It has actually taken GM twenty three years to achieve best-in-class. That’s the story behind this blog; it is not about who’s number one - it’s about the journey one takes to improve.
GM’s 23-Year Plan
My first introduction to long-term strategic plans was doing work for Toyota Aviation. We were in the middle of a project and I asked the Japanese team members if they had a strategic plan. Enthusiastically, they unrolled a timeline showing the next 50 years, with incredible detail, of what they had thought out. I was impressed. In late 1988, I met with GM’s aftersales planning czars: Stu Wagner and David Sergeant. Wagner, since retired, is a brilliant man - he will insult me when he reads this, because he is incredibly tough too. At that point in time I had only worked with the importers in parts warehousing, and I had a pretty good working knowledge of their labor productivity. Twenty three years ago, when asked who to learn from, I’d simply say Toyota. Wagner, Sergeant, and I talked a lot. Wagner questioned GM’s parts leadership attitude - that everything was fine and GM “had game”. No, they did not have game. It took us 4 years of talking, cajoling, challenging, learning, and planning to launch the first warehousing benchmark conference in 1993. Toyota blew everyone away - their overwhelming superiority in this space was pretty clear to everybody within about 5 minutes of arriving at their LA parts warehouse. Mopar, too, was dazzling - they were the best of the Big-3. And, err, well, once we made it to their turf, they had a new Viper under covers, in a conference room. They were so Mopar.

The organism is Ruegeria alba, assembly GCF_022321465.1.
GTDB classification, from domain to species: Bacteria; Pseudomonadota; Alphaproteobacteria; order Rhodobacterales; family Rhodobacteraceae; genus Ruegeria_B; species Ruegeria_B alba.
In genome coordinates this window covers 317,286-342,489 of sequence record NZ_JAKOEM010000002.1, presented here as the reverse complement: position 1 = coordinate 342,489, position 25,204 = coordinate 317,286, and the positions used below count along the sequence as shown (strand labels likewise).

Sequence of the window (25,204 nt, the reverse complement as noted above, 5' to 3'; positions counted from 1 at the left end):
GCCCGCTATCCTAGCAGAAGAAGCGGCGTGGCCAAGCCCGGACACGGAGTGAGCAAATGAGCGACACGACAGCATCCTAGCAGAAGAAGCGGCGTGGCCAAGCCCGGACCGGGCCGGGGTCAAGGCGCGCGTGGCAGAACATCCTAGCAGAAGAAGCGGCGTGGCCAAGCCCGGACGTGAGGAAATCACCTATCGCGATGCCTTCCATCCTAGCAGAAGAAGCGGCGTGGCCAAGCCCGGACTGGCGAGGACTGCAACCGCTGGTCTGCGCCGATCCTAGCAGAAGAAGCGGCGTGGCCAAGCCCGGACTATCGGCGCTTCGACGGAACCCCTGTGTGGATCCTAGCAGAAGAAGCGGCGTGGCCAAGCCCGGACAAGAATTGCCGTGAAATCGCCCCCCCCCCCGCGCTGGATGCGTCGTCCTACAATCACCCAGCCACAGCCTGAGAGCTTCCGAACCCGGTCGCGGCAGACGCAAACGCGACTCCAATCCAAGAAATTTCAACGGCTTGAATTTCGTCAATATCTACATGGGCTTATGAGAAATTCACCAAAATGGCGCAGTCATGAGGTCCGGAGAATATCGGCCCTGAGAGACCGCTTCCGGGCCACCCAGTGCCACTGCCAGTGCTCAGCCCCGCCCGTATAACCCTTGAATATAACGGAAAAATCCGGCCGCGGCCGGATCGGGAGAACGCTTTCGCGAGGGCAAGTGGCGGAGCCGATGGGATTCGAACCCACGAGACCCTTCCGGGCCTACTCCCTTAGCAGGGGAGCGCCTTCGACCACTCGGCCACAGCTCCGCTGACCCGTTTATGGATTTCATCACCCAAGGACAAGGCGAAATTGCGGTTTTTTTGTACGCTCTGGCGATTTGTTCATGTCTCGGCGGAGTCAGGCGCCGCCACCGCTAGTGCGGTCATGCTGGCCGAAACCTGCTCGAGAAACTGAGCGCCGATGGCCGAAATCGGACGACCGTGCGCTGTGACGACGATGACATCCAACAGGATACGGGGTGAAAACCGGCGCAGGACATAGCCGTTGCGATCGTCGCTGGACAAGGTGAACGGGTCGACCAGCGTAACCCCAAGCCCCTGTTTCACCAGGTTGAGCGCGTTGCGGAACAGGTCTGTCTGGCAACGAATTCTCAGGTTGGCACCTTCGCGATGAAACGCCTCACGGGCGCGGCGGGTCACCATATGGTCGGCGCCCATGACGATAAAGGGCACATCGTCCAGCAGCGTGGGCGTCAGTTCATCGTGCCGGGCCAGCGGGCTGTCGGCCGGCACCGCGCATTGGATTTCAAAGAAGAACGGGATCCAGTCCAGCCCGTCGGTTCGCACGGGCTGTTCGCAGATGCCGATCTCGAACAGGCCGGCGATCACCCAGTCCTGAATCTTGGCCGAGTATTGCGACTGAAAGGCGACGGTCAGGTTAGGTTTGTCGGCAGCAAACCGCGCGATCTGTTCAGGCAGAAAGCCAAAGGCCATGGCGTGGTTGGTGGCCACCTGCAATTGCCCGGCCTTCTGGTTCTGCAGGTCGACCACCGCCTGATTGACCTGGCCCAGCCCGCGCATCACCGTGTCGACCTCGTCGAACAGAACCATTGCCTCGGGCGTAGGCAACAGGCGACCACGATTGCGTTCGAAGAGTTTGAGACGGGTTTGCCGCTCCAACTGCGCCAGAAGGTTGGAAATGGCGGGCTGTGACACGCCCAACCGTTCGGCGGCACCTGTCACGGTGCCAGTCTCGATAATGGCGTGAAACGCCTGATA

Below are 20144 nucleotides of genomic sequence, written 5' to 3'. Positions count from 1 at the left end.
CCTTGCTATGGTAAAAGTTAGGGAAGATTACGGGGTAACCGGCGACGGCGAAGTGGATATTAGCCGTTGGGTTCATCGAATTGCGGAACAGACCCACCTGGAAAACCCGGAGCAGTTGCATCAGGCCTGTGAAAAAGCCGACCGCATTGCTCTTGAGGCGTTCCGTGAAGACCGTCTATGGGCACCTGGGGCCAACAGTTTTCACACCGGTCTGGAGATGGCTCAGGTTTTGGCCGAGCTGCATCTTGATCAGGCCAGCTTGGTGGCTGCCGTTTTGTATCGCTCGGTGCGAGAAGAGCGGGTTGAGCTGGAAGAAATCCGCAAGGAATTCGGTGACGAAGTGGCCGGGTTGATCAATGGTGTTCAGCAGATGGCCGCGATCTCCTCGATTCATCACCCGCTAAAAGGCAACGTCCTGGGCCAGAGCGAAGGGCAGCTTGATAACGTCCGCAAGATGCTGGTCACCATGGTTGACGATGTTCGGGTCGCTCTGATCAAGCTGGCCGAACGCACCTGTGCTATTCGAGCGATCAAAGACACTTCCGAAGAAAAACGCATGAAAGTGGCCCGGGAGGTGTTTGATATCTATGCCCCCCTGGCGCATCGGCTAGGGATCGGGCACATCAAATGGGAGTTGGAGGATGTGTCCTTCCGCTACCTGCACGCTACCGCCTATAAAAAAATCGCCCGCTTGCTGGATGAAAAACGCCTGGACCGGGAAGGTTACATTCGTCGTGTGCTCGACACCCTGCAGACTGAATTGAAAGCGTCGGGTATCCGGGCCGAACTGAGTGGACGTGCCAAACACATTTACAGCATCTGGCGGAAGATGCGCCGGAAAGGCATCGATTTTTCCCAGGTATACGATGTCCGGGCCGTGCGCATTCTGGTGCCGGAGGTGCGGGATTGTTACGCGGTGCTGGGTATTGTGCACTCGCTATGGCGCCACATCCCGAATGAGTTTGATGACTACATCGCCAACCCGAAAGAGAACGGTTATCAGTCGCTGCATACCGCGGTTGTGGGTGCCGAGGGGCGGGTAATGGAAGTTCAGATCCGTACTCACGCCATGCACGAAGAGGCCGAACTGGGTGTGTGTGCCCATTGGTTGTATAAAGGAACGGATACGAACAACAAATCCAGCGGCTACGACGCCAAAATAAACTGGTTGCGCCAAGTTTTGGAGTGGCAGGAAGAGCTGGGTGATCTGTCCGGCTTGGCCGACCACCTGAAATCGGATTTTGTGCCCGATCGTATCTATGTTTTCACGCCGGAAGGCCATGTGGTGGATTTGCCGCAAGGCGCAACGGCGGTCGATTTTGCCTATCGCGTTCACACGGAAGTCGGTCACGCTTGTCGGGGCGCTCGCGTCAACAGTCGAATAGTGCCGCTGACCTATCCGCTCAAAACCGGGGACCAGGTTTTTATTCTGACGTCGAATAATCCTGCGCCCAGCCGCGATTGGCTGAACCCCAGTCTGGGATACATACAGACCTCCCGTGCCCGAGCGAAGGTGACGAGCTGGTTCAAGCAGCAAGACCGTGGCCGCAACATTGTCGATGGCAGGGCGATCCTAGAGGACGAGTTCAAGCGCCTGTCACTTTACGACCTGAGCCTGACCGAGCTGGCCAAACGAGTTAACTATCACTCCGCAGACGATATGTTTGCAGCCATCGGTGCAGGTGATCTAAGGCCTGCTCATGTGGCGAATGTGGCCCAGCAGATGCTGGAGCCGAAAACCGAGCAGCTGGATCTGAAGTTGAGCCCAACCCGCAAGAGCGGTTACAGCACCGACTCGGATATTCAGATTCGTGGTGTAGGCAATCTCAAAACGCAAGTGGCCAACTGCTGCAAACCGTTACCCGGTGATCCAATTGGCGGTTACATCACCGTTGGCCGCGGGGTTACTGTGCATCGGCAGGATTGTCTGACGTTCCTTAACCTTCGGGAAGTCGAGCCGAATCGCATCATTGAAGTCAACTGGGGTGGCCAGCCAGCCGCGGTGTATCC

GM did not dazzle - in fact, we were a bit dazed by what we saw. Barbed wire fences, second floor sorting operations with no air conditioning; their place was a mess. I attended their debriefing after the conference. Not a lot of excuses; mostly embarrassment. That was 1993, and Bill Lovejoy headed up GM’s parts operation. You all should remember him - he moved from parts to sales and “saved the industry” post 9/11 with a gutsy rolling out of $0/0% - everybody followed suit; it cured the tower-shock and it brought folks back into dealerships to buy cars and trucks again. We avoided a recession. Well, Lovejoy, Wagner, and Sergeant embraced the benchmark metrics and kept GM in the benchmark group, in spite of the continued embarrassment this activity brought on. You can see the charts - the numbers were pretty bad there for about 8 years. That didn’t mean that nothing was happening. Seemingly small gains on top of a very low base provided ample rewards for continuing their journey of change. They developed “a plan” - to scrap most, if not all, of their existing warehouses and replace them with “Template” warehouses. The Template warehouses employed modern Lean work methods and were designed based on best-in-class methods they’d learned from their benchmarking. It takes a lot of time, patience, courage, cash, and commitment to do this. Let me stress that one word, “time”.